Life and Nothing More Screen 4 articles

Life and Nothing More


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  • This seemingly effortless docu-realist production, which Méndez Esparza developed alongside his nonprofessional actors and revolves around a single mother and her teenage son simply trying to navigate a life that’s rigged against fairness, is by and large patient in its discernment. The film bravely hums with resentment for how black lives in this country are set on a trajectory — toward poverty, imprisonment, and worse — that can feel irrevocable in its machinery.

  • So compellingly directed and acted that for much of the time we could almost be watching a documentary, Life and Nothing More is an involving, quietly moving piece that eschews conventional narrative shape to offer a multi-layered depiction of exactly what the title promises. With its cliché-free picture of ostensibly undramatic African-American lives, Life and Nothing More belongs somewhat in the non-conformist lineage of Charles Burnett’s Killer of Sheep.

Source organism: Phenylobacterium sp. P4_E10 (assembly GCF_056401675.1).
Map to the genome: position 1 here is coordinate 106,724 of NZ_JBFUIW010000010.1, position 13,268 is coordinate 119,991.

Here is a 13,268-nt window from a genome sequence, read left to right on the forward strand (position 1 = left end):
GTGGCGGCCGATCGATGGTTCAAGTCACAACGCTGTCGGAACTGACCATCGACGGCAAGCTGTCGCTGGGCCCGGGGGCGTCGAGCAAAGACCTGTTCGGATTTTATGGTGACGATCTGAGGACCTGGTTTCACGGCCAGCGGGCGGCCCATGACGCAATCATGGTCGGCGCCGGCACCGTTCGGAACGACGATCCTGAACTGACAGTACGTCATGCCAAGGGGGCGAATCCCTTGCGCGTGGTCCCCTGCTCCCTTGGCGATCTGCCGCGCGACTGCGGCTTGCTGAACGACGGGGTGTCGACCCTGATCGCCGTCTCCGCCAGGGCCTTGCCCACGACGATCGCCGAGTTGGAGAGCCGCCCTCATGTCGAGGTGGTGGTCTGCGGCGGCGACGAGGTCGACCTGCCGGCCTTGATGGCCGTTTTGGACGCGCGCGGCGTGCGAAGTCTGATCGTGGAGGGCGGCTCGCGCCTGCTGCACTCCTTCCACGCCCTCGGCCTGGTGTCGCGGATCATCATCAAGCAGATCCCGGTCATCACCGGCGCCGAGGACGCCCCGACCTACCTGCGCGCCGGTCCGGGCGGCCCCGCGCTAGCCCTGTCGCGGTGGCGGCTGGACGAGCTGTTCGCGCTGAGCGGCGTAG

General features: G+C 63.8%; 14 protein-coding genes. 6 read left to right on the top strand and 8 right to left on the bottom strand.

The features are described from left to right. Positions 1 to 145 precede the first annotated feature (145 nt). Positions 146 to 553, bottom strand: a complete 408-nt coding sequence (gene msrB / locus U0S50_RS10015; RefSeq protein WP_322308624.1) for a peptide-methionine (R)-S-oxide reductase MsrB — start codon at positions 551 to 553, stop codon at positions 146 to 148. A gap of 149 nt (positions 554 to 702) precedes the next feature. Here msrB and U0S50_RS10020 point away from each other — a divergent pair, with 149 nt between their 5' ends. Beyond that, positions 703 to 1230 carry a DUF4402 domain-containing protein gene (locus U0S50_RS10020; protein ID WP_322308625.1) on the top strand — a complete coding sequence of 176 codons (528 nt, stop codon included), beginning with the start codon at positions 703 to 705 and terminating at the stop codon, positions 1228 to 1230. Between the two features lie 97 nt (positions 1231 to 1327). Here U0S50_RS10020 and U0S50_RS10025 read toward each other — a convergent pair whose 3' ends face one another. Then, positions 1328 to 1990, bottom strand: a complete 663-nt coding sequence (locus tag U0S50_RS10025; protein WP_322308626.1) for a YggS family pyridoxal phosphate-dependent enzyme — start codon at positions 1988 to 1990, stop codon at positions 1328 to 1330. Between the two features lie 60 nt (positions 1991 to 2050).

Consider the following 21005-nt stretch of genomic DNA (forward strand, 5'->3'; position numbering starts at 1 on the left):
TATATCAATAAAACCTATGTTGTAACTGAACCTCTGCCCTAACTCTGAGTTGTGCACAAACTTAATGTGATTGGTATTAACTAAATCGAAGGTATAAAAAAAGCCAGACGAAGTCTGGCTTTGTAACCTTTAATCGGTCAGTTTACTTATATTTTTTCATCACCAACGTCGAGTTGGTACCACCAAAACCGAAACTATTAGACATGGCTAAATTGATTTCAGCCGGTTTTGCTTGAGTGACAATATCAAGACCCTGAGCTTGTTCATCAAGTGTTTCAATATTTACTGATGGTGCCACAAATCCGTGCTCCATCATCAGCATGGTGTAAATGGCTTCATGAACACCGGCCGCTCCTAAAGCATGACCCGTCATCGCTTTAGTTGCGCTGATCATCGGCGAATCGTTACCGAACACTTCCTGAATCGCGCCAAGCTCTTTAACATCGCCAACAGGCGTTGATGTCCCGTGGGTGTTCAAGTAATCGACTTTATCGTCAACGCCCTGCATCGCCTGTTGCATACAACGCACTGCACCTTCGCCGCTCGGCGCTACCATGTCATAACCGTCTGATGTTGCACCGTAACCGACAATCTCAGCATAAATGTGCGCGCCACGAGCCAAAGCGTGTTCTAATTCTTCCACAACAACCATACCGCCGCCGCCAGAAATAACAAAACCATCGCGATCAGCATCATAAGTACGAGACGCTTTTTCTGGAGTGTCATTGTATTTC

• If it all sounds melodramatic, Esparza’s rigorously unsentimental approach always pulls back from that brink. The film’s style is, like its guarded characters, watchful. It’s an approach that doesn’t come across as remove, but respect. Perhaps it’s due to this Spanish-born writer-director’s outsider perspective, and his trust in his non-professional cast to bring an authenticity that a lesser director might try to force.

  • Still awaiting distribution despite being the timeliest, best-acted, and most moving of all the English-language movies I saw in Toronto. . . . Unlike Martin McDonagh’s Three Billboards Outside Ebbing, Missouri, which repeatedly bungles its big, block-letter ideas about justice, policing, and region-specific American life, Méndez Esparza opts for a quieter, more observant naturalism in relation to the same themes, stoking the anger at its core without smugness or hyperbole.

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